Art Works Blog

Our Literature Director's Favorite Picture Books

In a proclamation penned by a few leading children’s authors, it was written that “picture books should be fresh, honest, piquant, and beautiful.” To demonstrate just how fresh and beautiful they can be, NEA Director of Literature Amy Stolls recently brought in about six dozen from her personal collection to showcase at the NEA. They were so stunning that we asked Amy to share a few of her very favorites with you as well. Maybe they’ll give you a few ideas for your holiday gift list, and maybe they’ll give you a good excuse to hole up in the library and rediscover just how magical picture books can be.

Picking a dozen picture books to highlight when there are so many brilliant ones out there is no easy task, I can tell you that. But okay … I can do this. To narrow the scope, I’ve chosen picture books (not comic books) that I love (truly madly deeply), published in the last five years that both kids and adults can enjoy (though there are terrific picture books aimed solely at adults) and that are currently available through your local independent bookstores. I also tried to give a range of styles to show what the picture book is capable of these days.

The Tree House by Marije Tolman & Ronald TolmanLemniscaat USA, 2010. The gentle world evoked in this wordless import from the Netherlands is where I go in my head when I need to de-stress. Or I go to The Island, another gorgeous collaboration by this father/daughter team. To land on the last pages of these works is to know there’s love in the world. See also Marije Tolman’s wonderful book, Jumping Penguins.

Sky High by Germano Zullo (author) & Albertine (illustrator)Chronicle Books, 2012. I love this import from Switzerland. I love the book's height; the tiny, intricate details and captions; the subtle humor that emerges when two house builders try to outdo each other. See also Line 135, another one of their terrific collaborations.

Red Sings From Treetops by Joyce Sidman (author) & Pamela Zagarenski (illustrator)Houghton Mifflin Harcourt, 2009. These two have paired up on a few books, all gems. Beautiful, magical poems and illustrations of colors, senses, and seasons. See also Zagarenski and Mary Logue's book, Sleep Like a Tiger.

Black Dog by Levi PinfoldTemplar Books, 2012. This import from Australia about a quirky family alarmed by an enormous dog is haunting (in a good way) and funny and full of warmth. It creates a world that feels both mythical and real, familiar and strange, a world I find I keep wanting to revisit. See also books by Shaun Tan, another brilliant Australian illustrator.

Ah-Ha to Zig-Zag by Maira KalmanSkira Rizzoli, 2014. If you’re not familiar with the hugely talented, funny, philosophical New Yorker illustrator Maira Kalman, you might want to look her up. This is her newest children’s book, based on objects from the Cooper-Hewitt, Smithsonian Design Museum. I’ll admit I have a slight preference for her books aimed at adults, like The Principles of Uncertainty. It’s one of my favorite picture books that I own.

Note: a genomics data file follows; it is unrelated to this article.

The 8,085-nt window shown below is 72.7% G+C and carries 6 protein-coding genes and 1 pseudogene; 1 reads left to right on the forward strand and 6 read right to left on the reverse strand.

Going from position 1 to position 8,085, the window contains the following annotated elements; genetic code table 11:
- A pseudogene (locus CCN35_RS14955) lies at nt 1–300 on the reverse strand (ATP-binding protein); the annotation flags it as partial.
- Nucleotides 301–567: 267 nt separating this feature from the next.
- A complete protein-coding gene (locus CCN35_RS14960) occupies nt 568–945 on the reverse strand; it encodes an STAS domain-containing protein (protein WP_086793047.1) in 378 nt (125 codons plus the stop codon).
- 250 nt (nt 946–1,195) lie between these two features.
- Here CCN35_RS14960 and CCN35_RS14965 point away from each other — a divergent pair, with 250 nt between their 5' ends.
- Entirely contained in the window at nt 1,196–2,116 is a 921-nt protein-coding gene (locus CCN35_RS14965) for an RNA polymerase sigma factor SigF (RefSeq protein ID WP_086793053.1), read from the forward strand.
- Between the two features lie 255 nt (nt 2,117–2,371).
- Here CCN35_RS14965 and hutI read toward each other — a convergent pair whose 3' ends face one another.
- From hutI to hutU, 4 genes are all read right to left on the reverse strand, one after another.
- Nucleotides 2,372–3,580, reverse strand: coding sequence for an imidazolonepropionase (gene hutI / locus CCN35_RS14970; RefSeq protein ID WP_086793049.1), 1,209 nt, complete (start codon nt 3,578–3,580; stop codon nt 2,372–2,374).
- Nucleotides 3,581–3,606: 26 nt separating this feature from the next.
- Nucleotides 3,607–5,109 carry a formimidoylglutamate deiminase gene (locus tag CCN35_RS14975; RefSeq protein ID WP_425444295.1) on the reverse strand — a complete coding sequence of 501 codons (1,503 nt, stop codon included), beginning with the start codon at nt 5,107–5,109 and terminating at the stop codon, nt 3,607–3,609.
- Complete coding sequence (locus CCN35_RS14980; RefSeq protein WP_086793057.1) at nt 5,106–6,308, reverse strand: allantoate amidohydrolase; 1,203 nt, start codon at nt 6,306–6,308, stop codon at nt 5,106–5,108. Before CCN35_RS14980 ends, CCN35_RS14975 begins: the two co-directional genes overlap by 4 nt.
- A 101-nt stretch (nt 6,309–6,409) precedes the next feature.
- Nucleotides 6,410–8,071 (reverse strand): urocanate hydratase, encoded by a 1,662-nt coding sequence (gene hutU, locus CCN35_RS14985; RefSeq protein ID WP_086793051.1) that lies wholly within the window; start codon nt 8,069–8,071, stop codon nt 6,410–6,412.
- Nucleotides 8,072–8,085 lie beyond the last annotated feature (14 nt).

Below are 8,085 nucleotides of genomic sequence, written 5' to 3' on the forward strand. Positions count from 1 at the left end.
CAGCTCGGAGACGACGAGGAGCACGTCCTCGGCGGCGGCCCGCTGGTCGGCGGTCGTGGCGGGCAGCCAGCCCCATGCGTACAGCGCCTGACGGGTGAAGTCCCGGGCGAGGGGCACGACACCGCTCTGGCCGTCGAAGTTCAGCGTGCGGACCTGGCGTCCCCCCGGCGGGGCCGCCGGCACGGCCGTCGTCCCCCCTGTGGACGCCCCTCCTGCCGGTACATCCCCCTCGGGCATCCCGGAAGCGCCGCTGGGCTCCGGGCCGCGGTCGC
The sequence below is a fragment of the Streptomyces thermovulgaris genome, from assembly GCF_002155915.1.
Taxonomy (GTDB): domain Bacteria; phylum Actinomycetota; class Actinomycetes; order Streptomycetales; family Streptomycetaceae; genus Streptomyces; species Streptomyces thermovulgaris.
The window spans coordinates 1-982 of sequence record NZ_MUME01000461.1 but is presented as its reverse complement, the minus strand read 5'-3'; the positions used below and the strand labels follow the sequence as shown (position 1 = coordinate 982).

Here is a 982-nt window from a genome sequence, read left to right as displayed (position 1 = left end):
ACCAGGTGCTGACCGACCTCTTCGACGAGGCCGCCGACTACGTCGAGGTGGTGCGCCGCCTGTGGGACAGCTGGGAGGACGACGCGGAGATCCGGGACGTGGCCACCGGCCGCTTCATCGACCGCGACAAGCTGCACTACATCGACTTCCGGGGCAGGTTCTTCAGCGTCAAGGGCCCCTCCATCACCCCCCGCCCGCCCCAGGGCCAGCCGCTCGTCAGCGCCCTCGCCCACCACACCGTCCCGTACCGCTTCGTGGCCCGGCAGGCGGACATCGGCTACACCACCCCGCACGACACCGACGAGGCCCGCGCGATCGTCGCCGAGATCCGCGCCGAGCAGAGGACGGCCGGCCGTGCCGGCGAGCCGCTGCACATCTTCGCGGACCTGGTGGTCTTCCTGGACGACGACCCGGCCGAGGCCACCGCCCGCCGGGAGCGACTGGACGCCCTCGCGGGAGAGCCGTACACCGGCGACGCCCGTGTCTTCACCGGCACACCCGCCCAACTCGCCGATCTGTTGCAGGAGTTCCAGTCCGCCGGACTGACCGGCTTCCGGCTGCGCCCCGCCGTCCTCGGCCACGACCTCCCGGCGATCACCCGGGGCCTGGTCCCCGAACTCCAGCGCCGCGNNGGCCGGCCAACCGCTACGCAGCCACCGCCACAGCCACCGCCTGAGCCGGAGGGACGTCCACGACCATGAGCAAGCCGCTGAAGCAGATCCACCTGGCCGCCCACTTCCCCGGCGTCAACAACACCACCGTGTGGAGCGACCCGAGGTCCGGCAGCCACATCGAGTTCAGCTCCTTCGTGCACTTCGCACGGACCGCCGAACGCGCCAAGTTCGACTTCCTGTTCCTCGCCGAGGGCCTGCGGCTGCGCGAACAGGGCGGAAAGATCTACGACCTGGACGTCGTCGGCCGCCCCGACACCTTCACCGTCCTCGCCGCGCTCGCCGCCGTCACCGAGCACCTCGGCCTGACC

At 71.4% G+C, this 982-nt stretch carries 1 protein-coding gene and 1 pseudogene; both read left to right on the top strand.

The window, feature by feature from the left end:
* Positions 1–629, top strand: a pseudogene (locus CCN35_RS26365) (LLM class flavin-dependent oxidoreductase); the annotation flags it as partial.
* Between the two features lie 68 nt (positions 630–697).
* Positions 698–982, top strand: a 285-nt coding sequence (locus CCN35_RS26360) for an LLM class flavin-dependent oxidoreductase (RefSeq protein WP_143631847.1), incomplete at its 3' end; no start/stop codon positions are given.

Madlenka by Peter SisSquare Fish, reprint edition 2010. MacArthur genius, Czech-born Peter Sis is a master illustrator. He's published three Madlenka books about a girl exploring her multiethnic community in New York. I'd highly recommend trying to snag the original hardback edition from Scholastic (2000). But check out his other books, too.

The Lion and the Mouse by Jerry PinkneyLittle, Brown, 2009. This wordless book based on Aesop's fable is gorgeous. Seriously. Just hold it in your hands and marvel at the artistry, then check out Pinkney’s other books.

Once Upon an Alphabet by Oliver JeffersPhilomel Book, 2014. You can't go wrong with a book by Jeffers. He’s funny and offbeat and prolific; I own more than half a dozen of his books. This quirky A-Z book is his newest, but I think it’s already my favorite, if only for the heft and bold pink cover.

The Hole by Oyvind Torseter, translated from the Norwegian by Kari DicksonEnchanted Lion Press, 2013. Enchanted Lion is one of my favorite children’s book presses. There is actually a hole through this book, a mischievous hole that moves about and demonstrates why some books work in print but not digitally. See also My Father's Arms Are A Boat, a beautiful book by Torseter on love and loss.

Chloe and the Lion by Mac Barnett (author) and Adam Rex (illustrator)Disney-Hyperion, 2012. I have read this book a bazillion times to my boys and every time we laugh out loud. (Okay, I may be acting a little by now.) It’s a hilarious riff on the author/illustrator relationship, with the main character having a say, as well. I have a secret wish to hang out with Barnett and Rex someday.

A Sick Day for Amos McGee by Philip C. Stead (author) & Erin E. Stead (illustrator)Roaring Brook Press, 2010. I love the work of this married couple, particularly Erin Stead’s gorgeous, muted drawings. This is one of the sweetest stories of friendship I know. I also love Erin’s other books, particularly If You Want to See a Whale (written by Julie Fogliano).

Journey by Aaron BeckerCandlewick, 2013; and Mr. Tiger Goes Wild by Peter BrownLittle, Brown, 2013. I know, this is cheating … to end with two books when I promised to only choose a total of 12. (Can you see how hard this is?) But I do love these two tremendouslycthe stories and the art workthough they are more popular, which is why I thought it would be okay to cram them into one entry. Good thing I don’t write children’s books.


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